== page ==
Program Trading & Democratic Presidential Inaugurations
There have always been a lot of assumed facts about how the markets have reacted to new Presidential administrations, with the overall myth being that the markets have always done much better during Republican administrations than during Democratic administrations. Consider the following facts:
In election cycles since World War II, the Dow Jones industrial average has posted bigger returns under Democratic presidents.Since 1953, here is how the stock market has fared under Republican versus Democratic Presidents. During a four year Republican administrative term the markets have been up 8.00% overall. However, in the first Inaugural year of Republican presidents the markets have been down 1.20% on average. During a four year Democratic administrative term the markets have been up 9.10% overall. However, in the first inaugural year of Democratic presidents the markets have been up 9.70% on average.
Since 1896 there have been sixteen Republican administrations. But only twelve Democratic administrations. This is inclusive of the fact that Woodrow Wilson, Franklin Roosevelt, and Bill Clinton served more than one term. With regard to how the markets did during Democratic Presidential terms, we decided to focus on the very first year, the Inaugural year, of Democratic Presidential administrations. These years are 1997, 1993, 1977, 1965, 1961, 1949, 1945, 1941, 1937, 1933, 1917, 1913. In seven of these twelve years (58%) the market ended higher than where it began. This was true in 1997, 1993, 1965, 1961, 1949, 1945 and 1933.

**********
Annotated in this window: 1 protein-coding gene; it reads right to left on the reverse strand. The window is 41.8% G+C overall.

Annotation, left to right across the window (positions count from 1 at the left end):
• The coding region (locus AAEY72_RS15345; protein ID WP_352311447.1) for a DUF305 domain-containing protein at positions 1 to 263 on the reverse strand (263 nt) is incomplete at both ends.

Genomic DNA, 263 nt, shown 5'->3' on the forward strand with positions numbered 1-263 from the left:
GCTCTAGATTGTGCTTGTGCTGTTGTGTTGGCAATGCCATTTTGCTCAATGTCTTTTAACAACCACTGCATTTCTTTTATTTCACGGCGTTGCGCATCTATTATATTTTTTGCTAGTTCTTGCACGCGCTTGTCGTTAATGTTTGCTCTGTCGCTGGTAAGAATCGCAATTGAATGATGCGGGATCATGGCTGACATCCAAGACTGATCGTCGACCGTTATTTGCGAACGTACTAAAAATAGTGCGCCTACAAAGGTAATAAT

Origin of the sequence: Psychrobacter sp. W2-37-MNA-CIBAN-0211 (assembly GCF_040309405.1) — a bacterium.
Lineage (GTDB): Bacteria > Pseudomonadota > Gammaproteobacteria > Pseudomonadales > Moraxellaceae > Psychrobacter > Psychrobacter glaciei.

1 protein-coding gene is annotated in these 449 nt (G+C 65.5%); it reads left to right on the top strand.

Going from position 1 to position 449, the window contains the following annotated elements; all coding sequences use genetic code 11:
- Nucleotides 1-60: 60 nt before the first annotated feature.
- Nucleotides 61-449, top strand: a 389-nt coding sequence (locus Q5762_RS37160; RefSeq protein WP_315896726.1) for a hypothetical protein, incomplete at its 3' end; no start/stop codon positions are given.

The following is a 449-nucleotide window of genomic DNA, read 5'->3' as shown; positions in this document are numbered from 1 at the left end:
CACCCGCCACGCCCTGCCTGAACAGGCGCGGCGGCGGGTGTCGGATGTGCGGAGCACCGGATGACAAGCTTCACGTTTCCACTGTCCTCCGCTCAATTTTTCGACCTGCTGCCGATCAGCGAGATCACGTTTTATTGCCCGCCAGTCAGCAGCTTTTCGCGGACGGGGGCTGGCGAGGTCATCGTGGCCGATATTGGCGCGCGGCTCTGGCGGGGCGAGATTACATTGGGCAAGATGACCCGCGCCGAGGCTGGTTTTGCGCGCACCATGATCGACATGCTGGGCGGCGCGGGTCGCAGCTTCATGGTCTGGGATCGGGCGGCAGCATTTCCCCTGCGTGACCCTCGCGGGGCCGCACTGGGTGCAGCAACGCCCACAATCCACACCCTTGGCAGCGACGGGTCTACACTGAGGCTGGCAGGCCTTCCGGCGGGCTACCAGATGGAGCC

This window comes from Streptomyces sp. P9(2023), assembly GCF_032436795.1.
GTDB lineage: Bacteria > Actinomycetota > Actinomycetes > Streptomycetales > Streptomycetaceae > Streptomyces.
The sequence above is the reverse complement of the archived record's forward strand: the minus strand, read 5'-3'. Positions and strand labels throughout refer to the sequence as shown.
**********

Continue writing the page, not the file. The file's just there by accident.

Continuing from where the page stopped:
Let's look at where the yearly highs and yearly lows posted in all twelve Democratic Presidential Inaugural years:
|1997||August 7||April 14|
|1993||December 29||January 23|
|1977||January 3||October 25|
|1965||December 31||June 29|
|1961||November 15||January 3|
|1949||December 30||June 14|
|1945||December 10||January 24|
|1941||January 10||December 24|
|1937||March 10||November 23|
|1933||July 18||February 27|
|1917||January 3||December 19|
|1913||January 9||June 11|
In all twelve years, 66.6% (8 of 12) of the yearly lows posted within the first six months and only 33.3% (4 of 12) within the last six months. In all twelve years, 58% (7 of 12) of the yearly highs posted within the last six months, with 42% (5 of 12) within the first six months. So the odds favor the low in the first half of 2009 and the high in the last half.